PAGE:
Stakeholders from all streams of Michigan’s fisheries came together for an inaugural Seafood Summit on Thursday, March 12, in East Lansing. The Sea Grant event ambitiously united the Michigan Fish Producers Association (wild caught), Michigan Aquaculture Association (aquaculture), Great Lakes Chef Alliance, state legislators and Michigan Sea Grant staff to celebrate a common ground: Michigan Fish.
Workshops focused on Michigan’s established wild fishery and its emerging aquaculture industry and gave more than 100 attendees plenty of brain food. If fishermen felt uncomfortable, it was probably because aquaculture enthusiasts outnumbered them nine to one. The summit was a sober reminder of Michigan’s dwindling wild fishery and the state’s growing interest in aquaculture.
Farm-raised fish makes up more than 50 percent of an average seafood eater’s diet, and the United States is importing more than 90 percent of its seafood to fill American demand. As Michigan investigates the possibility of becoming an aquaculture leader, fishermen are faced with a hard question: How do we survive yet another threat to our livelihood?
Through a crippling history of invasive species, poor management, Tribal Consent Decrees that closed fishing grounds, and ultimately the conversion to a recreational fishery, Michigan’s commercial fishery has dwindled from hundreds of fishers to 35. In a state that boasts the most diverse freshwater fishery in the nation with more than 153 species, it relies on one species, the lake whitefish, to make up 90 percent of its commercial catch. It is little wonder that aquaculture advocates see Michigan as prime grounds to establish a leading aquaculture industry.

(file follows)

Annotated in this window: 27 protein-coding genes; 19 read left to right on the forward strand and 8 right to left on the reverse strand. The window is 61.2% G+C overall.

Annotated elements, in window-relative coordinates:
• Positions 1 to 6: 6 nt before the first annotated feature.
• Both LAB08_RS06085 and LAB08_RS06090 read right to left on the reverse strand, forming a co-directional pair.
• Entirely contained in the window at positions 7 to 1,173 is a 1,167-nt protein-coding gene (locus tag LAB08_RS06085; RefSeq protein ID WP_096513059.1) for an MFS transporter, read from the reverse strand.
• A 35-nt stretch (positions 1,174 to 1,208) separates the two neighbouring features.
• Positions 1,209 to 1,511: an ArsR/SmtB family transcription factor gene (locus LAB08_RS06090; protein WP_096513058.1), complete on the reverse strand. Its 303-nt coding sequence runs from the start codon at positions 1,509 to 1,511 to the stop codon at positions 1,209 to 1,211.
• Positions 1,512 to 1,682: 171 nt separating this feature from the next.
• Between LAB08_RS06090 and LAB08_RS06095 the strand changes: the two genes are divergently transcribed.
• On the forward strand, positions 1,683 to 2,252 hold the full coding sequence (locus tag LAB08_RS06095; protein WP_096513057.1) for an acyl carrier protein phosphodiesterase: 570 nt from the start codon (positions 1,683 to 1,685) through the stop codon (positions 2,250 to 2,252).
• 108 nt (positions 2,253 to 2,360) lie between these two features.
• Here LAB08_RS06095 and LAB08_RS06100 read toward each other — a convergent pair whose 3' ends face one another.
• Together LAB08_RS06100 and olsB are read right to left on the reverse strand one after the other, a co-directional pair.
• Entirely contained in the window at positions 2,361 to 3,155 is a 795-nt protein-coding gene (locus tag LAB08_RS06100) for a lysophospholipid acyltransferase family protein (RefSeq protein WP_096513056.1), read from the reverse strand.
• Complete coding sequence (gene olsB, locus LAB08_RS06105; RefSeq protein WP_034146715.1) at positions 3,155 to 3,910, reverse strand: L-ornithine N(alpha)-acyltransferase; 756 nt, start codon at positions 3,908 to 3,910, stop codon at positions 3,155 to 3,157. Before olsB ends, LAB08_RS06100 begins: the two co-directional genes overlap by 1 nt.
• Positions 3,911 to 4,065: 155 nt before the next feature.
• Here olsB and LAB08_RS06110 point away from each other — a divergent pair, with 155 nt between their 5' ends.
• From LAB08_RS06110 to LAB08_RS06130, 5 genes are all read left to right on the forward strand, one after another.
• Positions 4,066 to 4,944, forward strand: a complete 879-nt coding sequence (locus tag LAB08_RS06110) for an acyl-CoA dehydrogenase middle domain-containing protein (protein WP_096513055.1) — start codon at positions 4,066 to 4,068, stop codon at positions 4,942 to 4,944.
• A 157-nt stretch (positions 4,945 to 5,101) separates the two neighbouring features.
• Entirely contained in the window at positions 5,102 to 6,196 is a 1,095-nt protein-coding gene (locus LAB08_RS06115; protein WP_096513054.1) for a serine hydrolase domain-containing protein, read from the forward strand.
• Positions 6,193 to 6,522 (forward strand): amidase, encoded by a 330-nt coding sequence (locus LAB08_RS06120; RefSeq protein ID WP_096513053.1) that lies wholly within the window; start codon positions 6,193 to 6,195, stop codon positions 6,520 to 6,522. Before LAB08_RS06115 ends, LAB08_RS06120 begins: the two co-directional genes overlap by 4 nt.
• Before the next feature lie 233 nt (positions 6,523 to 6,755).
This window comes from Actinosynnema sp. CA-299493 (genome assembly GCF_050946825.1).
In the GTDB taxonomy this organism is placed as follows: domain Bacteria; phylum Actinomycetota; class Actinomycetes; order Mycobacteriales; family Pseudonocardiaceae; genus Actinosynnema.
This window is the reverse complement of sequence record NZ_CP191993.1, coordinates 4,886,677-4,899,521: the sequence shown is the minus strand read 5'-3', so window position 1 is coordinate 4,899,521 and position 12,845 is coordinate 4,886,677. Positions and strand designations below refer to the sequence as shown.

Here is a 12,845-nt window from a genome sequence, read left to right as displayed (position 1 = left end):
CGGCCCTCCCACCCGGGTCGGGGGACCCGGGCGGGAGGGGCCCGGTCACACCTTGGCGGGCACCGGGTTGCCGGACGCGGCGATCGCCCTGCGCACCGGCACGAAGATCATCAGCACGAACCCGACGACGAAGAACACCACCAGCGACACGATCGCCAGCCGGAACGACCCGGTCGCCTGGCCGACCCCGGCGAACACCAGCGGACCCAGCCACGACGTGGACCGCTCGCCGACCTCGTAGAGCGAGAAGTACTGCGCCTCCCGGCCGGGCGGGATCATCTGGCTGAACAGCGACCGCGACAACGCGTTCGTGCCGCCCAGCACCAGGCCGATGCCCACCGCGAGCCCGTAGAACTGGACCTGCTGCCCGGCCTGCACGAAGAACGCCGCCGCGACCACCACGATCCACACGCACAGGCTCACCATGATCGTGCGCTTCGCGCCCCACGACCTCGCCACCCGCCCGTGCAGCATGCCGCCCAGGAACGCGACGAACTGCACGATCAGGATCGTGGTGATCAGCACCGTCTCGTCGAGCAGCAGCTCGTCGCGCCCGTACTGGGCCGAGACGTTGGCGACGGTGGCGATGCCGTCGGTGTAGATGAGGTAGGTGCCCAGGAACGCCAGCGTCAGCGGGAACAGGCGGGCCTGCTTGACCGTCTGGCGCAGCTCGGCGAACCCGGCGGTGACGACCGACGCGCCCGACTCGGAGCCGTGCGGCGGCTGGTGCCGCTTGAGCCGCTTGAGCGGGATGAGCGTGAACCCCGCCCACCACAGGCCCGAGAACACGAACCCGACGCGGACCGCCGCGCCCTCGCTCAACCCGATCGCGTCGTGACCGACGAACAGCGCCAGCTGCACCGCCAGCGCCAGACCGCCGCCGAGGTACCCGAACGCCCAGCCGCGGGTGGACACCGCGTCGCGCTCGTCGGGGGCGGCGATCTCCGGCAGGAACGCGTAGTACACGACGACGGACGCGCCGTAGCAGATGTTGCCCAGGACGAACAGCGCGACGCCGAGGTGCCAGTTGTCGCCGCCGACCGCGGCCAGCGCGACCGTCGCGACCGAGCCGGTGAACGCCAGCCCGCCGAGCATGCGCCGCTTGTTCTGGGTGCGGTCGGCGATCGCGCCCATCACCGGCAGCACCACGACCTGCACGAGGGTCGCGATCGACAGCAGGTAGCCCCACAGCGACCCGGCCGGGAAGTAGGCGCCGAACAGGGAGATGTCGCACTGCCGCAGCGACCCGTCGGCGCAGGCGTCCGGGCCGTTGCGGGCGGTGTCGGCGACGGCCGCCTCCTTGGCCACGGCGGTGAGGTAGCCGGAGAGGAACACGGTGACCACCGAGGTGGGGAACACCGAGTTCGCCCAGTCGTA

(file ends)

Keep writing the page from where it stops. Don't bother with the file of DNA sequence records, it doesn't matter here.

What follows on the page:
Michigan was one of the hardest hit states during the recession, leaving at its peak a statewide unemployment rate of 14 percent, with Detroit at 26 percent. We are beginning to recover, but it is a slow crawl. It would be irresponsible for state legislators to not investigate new small business opportunities. It would be equally irresponsible to disregard an already established branch of the same business the state looks to expand. Events like the Seafood Summit will be important for the balanced growth of Michigan’s wild and aquaculture industries, because both industries benefit from more Michigan fish on Michigander’s plates.
The closing banquet filled attendees’ plates and really stole the summit. It began with an hors d’oeuvres table loaded with Michigan produced seafood: wild whitefish liver mousse, cured lake trout with tomato jam, smoked lake whitefish and golden whitefish roe on caraway crackers, farm-raised smoked rainbow trout mousse and shrimp in diavola sauce on a fried saffron polenta cake. Each dish was paired with Michigan beer or wine, complements of New Holland Brewing in Holland, Mich. s
Smoked whitefish with a chestnut mushroom soup, grilled shrimp with cabbage cranberry ginger slaw, smoked trout over squid ink linguine, pecan-crusted rainbow trout and cornmeal crusted lake whitefish, again paired with beer or wine, filled out the five-course dinner. Hats off to Chefs Mathew Green, Matthew Millar, Michael Trombley Jenna Arcidiancono and Bradford Curlee for embracing Local Fish!
Amber Mae Petersen is the owner of the Fishmonger’s Wife, a fish wholesale, retail and processing business in Muskegon, Mich., and the wife of a fourth-generation Lake Michigan whitefish fisherman, Eric Petersen, who serves as president of the Michigan Fish Producers Association.
Want to see more? Check out our slideshow of Eric and Amber at work.